[The Aesthetics of Aristotle by G.L. Raymond, page 003]

encomiums. These two different forms of expression, when developed, lead respectively, he says, to comedy and tragedy, both of which originated in extemporaneous efforts-comedy from those who sang the phallic verses, which, as he observes, with a very decided suggestion of disapproval, “even now remain in use in many cities,” and tragedy from those who led the dithyram or sacred hymn. Comedy, he says again, differs from tragedy in having a simple metre, in being a narration, and in being of a different length. Of tragedy, he remarks in Chapter 5, that “he who knows what is good or bad tragedy, knows the same in respect to epic poetry; for those things which the epic possesses are to be found in tragedy; but everything which tragedy contains is not in the epic.”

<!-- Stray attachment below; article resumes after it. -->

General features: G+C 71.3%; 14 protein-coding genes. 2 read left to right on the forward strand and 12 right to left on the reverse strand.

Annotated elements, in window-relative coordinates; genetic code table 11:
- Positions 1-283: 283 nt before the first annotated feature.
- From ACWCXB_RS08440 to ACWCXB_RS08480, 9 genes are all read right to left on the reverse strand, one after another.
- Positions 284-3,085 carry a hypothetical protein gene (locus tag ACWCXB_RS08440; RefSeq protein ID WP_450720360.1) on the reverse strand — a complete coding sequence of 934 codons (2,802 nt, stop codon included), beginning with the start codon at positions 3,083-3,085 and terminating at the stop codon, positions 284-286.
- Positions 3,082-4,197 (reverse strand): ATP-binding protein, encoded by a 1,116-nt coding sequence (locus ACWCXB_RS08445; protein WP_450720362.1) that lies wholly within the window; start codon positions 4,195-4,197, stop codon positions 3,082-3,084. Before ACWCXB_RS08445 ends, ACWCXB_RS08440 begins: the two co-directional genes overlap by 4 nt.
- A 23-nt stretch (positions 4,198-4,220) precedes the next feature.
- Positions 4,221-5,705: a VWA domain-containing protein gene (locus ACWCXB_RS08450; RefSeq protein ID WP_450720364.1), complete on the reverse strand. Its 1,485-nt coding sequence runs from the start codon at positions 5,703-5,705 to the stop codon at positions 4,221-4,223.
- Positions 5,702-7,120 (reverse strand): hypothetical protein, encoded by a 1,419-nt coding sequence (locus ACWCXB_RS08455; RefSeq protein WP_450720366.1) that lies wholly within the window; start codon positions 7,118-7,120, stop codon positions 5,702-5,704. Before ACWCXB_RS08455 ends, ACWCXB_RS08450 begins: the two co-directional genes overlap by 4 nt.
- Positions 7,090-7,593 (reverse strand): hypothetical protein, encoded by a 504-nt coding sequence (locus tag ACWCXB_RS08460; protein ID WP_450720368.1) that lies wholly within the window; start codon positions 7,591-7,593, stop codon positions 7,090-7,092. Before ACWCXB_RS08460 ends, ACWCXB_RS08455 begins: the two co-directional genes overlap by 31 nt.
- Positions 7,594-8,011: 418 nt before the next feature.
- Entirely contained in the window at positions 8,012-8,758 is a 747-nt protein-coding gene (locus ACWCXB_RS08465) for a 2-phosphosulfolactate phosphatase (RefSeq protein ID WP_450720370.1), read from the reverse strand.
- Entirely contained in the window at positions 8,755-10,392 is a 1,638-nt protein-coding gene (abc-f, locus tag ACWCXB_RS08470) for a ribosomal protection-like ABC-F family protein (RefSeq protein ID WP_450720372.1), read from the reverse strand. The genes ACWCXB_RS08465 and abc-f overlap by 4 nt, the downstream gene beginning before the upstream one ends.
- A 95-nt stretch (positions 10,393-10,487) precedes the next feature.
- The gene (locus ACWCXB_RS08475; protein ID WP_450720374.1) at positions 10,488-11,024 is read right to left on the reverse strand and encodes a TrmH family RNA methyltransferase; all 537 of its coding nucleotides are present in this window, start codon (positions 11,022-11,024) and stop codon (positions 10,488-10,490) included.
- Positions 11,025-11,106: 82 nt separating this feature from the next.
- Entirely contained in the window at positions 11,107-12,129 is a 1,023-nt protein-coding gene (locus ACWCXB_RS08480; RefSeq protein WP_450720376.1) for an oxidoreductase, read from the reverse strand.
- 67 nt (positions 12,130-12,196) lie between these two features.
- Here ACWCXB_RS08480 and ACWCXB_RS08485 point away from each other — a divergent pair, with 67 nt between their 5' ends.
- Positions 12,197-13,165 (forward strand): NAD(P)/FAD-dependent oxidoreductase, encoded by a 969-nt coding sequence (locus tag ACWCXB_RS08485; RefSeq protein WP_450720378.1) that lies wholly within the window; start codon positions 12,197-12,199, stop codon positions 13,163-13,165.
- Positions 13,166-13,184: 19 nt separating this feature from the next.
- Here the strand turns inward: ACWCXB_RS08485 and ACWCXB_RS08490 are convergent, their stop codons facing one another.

From Aristotle’s definition of tragedy, in Chapter 6, we begin to get a conception of his understanding of “imitation” as applied to all art as well as to poetry.  “Tragedy,” he says, “is an imitation of a worthy or illustrious and perfect action, possessing magnitude, in pleasing language, using separately the several species of imitation in its parts, by men acting and not through narration, and through pity and fear effecting a purification of such like passions.” What Aristotle means in claiming that the influence of tragedy is to effect a “purification” etc., has been much discussed; but in view of his opinions upon other like subjects, it ought not to be difficult to determine. He holds, for instance, that punishment is justified not because giving a man what he deserves, and thus satisfying, as some Christian theologians maintain, an individual, corporate, or divine sense of justice; but because giving him an experience fitted to reform his character. Notice, among other passages, a reference to the curative agency of punishment in the “Rhetoric,” I; 14. So in this definition, the conception seems to be that tragedy gives a man an experience having the same reforming or purifying tendency. What he means we may infer, perhaps, from a modem example of reform wrought through literature. When we recall the Puritanism, the bigotry, and the sectarianism of the last century, we cannot fail to contrast them with the humaneness and the liberality of thought and feeling prevailing in our own times; and, if we ask what has wrought the change, we are forced to ascribe it, very largely, to the influence of the modem novel. Through portrayals of people entirely different in motives, manners, customs, and characters from those with whom the novel's readers have associated, these readers have been enabled to become well acquainted with conditions of thought and of life foreign to their own. The effect has been to broaden their knowledge of the world and of human nature, and to increase almost infinitely their sympathies with men of “all sorts and conditions.” In other words the novel bas given millions of people whose real experience, perhaps, has been necessarily confined